We’re on the eve of 🦃 week today. More than 1 million people passed through US airports Friday, with more anticipated in the upcoming days. Some may be traveling because they couldn’t cancel their plans in time or afford to cancel at all. Others, may be excited about news of a vaccine, with some news sources citing availability as early as late December.
While it is true that we have very encouraging news about the Pfizer and Moderna 💉s (95% effective against SARS-CoV-2!!), the fact is that it will be months (no earlier than spring at min) before you and I may be able to get access to any doses (and we will each need 2 doses), unless we happen to be among those for who emergency use will the authorized in the coming months.
So, what does that mean? While we definitely see the finish line and the cavalry is on it’s way, several things have to remain in place in order to get the majority of people in the US safe. This means, through 2021, but especially this and next month.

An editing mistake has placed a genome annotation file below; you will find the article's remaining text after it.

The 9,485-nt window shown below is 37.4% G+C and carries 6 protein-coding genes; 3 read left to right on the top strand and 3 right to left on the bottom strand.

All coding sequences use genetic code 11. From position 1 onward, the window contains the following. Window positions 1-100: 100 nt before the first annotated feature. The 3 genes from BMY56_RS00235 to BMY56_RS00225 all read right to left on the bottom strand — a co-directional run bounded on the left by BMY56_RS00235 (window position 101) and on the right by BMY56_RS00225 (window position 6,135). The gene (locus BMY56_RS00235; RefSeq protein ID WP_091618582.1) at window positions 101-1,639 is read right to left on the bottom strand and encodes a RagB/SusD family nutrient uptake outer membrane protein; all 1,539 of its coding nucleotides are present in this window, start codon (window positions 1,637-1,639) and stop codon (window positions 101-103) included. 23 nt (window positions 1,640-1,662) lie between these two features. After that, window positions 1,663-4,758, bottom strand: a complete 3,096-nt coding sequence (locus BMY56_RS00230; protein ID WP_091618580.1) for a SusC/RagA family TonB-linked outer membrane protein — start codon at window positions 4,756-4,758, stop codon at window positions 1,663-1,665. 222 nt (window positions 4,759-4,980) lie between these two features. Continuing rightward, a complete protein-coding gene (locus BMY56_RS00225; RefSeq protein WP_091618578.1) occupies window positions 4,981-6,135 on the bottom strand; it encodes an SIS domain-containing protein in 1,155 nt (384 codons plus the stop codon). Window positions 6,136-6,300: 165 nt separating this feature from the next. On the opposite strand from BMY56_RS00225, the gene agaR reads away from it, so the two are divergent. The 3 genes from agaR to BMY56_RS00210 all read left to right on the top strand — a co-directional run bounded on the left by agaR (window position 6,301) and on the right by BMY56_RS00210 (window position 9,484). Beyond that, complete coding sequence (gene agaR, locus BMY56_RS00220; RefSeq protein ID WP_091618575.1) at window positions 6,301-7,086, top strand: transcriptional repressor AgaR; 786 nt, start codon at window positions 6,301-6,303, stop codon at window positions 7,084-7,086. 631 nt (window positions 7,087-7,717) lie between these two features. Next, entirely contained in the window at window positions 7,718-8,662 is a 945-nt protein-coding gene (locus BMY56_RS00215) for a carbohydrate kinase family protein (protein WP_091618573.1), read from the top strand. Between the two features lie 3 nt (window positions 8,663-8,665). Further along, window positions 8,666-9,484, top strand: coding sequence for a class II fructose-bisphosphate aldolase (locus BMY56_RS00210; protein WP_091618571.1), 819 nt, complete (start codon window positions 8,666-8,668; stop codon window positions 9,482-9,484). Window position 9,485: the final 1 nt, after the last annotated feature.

1. We have to continue to distance, wash our 🧤, wear our 😷 s, and avoid indoor spaces. 2. Our ICU’s are filling up and our health care workers are falling ill (and in isolation) or are out due to close contact (in quarantine), so that means there are not only fewer 🛏️s, but also fewer staff to take care of people who need those 🛏️s. 3. Thus, we must, must, prioritize sticking to our household members only for the foreseeable future. That includes 🦃 and most likely 🎅 + New Years. I’m sorry. I know we’ve had a focus on 🦃 only, but the reality is, we’re in deep trouble for weeks to come. 4. Once a 💉 is available for the majority of the population, we will still need everyone to get it so that all can be protected.